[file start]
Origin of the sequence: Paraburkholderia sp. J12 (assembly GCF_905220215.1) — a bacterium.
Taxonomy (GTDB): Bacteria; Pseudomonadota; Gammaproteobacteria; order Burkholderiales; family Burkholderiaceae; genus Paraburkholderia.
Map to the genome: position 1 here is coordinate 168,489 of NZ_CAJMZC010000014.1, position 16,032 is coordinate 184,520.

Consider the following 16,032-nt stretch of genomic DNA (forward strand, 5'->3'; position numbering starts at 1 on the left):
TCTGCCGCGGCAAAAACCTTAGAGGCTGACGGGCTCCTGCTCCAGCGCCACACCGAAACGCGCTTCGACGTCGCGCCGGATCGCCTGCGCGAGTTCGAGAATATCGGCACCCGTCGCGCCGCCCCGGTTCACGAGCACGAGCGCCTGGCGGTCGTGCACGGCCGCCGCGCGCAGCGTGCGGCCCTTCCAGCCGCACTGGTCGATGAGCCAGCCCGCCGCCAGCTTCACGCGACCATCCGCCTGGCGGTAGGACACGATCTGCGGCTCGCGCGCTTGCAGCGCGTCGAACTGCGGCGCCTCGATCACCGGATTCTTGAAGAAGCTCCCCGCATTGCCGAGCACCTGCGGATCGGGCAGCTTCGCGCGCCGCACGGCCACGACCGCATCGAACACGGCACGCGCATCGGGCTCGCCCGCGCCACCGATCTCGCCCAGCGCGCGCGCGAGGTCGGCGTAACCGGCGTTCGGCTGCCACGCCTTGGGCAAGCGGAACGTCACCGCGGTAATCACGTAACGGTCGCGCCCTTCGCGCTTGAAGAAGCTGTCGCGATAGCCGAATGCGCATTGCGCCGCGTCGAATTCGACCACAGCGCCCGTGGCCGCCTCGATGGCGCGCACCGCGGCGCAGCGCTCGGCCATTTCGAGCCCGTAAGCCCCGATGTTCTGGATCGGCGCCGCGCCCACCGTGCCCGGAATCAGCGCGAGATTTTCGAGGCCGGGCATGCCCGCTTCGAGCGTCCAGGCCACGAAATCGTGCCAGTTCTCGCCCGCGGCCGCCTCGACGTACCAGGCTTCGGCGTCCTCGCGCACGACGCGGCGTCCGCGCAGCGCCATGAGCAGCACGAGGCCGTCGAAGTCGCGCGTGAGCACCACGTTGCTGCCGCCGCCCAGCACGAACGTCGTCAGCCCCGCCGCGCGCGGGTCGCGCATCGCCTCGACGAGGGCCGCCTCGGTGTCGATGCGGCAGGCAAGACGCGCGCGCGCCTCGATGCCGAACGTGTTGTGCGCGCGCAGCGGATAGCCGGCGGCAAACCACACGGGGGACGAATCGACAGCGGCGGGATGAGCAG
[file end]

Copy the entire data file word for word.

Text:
Origin of the sequence: Paraburkholderia sp. J12 (assembly GCF_905220215.1) — a bacterium.
Taxonomy (GTDB): Bacteria; Pseudomonadota; Gammaproteobacteria; order Burkholderiales; family Burkholderiaceae; genus Paraburkholderia.
Map to the genome: position 1 here is coordinate 168,489 of NZ_CAJMZC010000014.1, position 16,032 is coordinate 184,520.

Consider the following 16,032-nt stretch of genomic DNA (forward strand, 5'->3'; position numbering starts at 1 on the left):
TCTGCCGCGGCAAAAACCTTAGAGGCTGACGGGCTCCTGCTCCAGCGCCACACCGAAACGCGCTTCGACGTCGCGCCGGATCGCCTGCGCGAGTTCGAGAATATCGGCACCCGTCGCGCCGCCCCGGTTCACGAGCACGAGCGCCTGGCGGTCGTGCACGGCCGCCGCGCGCAGCGTGCGGCCCTTCCAGCCGCACTGGTCGATGAGCCAGCCCGCCGCCAGCTTCACGCGACCATCCGCCTGGCGGTAGGACACGATCTGCGGCTCGCGCGCTTGCAGCGCGTCGAACTGCGGCGCCTCGATCACCGGATTCTTGAAGAAGCTCCCCGCATTGCCGAGCACCTGCGGATCGGGCAGCTTCGCGCGCCGCACGGCCACGACCGCATCGAACACGGCACGCGCATCGGGCTCGCCCGCGCCACCGATCTCGCCCAGCGCGCGCGCGAGGTCGGCGTAACCGGCGTTCGGCTGCCACGCCTTGGGCAAGCGGAACGTCACCGCGGTAATCACGTAACGGTCGCGCCCTTCGCGCTTGAAGAAGCTGTCGCGATAGCCGAATGCGCATTGCGCCGCGTCGAATTCGACCACAGCGCCCGTGGCCGCCTCGATGGCGCGCACCGCGGCGCAGCGCTCGGCCATTTCGAGCCCGTAAGCCCCGATGTTCTGGATCGGCGCCGCGCCCACCGTGCCCGGAATCAGCGCGAGATTTTCGAGGCCGGGCATGCCCGCTTCGAGCGTCCAGGCCACGAAATCGTGCCAGTTCTCGCCCGCGGCCGCCTCGACGTACCAGGCTTCGGCGTCCTCGCGCACGACGCGGCGTCCGCGCAGCGCCATGAGCAGCACGAGGCCGTCGAAGTCGCGCGTGAGCACCACGTTGCTGCCGCCGCCCAGCACGAACGTCGTCAGCCCCGCCGCGCGCGGGTCGCGCATCGCCTCGACGAGGGCCGCCTCGGTGTCGATGCGGCAGGCAAGACGCGCGCGCGCCTCGATGCCGAACGTGTTGTGCGCGCGCAGCGGATAGCCGGCGGCAAACCACACGGGGGACGAATCGACAGCGGCGGGATGAGCAG